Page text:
Text messages are already an integral part of our society so it makes sense that they become important in divorce proceedings. According to a recent study from the American Academy of Matrimonial Lawyers, text messaging was one of the top three most common forms of electronic evidence.
If you suspect your spouse is cheating, what better way to find out than through his inbox? To do so, you can either read directly off the cell phone while your spouse is distracted or by removing them from the phone.
However, before you snoop, keep in mind, going through someone else’s cell phone is illegal in some states and the information you find may be made inadmissible in court so make sure to act on reasonable suspicion.
But cell phone companies don’t store messages anymore than a guilty spouse would.
Mark Siegel, the executive director of media and industry analyst relations for AT&T Wireless said that he knows of no way to save a text message, other than just not deleting it from the phone. He said AT&T stores text messages for 48 hours to ensure they are delivered, and then deletes them.
Verizon Wireless spokesperson, Deborah Lewis, says her company does not keep text messages on their servers for any length of time but if there are retrievable messages, a subpoena is required to obtain copies.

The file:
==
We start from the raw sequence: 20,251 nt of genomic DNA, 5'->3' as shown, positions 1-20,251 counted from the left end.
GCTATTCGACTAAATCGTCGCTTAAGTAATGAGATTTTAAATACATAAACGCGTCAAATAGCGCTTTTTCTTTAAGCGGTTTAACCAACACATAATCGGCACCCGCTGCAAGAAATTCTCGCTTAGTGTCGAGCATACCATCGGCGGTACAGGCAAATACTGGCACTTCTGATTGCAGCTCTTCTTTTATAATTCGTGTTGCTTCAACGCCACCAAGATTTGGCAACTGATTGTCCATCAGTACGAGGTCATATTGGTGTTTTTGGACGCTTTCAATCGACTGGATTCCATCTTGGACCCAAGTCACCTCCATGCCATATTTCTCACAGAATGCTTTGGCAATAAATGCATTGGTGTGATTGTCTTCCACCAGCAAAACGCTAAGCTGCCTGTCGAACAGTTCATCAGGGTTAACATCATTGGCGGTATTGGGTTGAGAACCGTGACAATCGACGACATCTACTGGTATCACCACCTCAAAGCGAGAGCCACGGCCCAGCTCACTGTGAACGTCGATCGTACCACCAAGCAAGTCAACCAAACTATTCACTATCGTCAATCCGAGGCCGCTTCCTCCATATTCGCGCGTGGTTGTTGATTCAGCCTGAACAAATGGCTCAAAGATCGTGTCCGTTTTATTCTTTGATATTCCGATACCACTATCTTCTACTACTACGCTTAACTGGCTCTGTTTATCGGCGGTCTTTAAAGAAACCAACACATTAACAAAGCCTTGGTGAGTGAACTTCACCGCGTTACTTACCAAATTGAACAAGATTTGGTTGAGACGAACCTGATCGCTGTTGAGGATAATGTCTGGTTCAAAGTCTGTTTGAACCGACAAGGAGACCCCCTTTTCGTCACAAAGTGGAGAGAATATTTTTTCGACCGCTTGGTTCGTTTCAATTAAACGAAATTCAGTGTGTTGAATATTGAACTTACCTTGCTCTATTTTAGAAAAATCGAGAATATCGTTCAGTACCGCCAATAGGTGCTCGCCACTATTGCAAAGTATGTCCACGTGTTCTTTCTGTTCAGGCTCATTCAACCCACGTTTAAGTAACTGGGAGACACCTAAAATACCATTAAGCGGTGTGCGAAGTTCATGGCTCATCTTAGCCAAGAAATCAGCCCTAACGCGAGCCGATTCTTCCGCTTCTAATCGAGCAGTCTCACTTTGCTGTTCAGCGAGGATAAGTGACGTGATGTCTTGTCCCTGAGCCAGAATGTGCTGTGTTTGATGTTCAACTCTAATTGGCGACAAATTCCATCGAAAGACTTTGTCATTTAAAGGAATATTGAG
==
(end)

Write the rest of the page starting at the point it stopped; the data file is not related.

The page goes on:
John Simek, vice president of Sensei Enterprises Inc., a Virginia computer forensics company, says the best chance at getting any text information if through searching the handset. If the messages are deleted, professionals may be called in.
If someone deletes their text messages, a company such as his own can try to retrieve the messages using several programs, such as Sim Card Seizure, Paraben Device Seizure, or BitPim. His company has seen an increase in requests to text messages
When the company gains access to the text messages, it can save them for the client, and then testify in court for the messages’ information, mollifying the worry over inadmissibility.
For more information, check out: divorce 360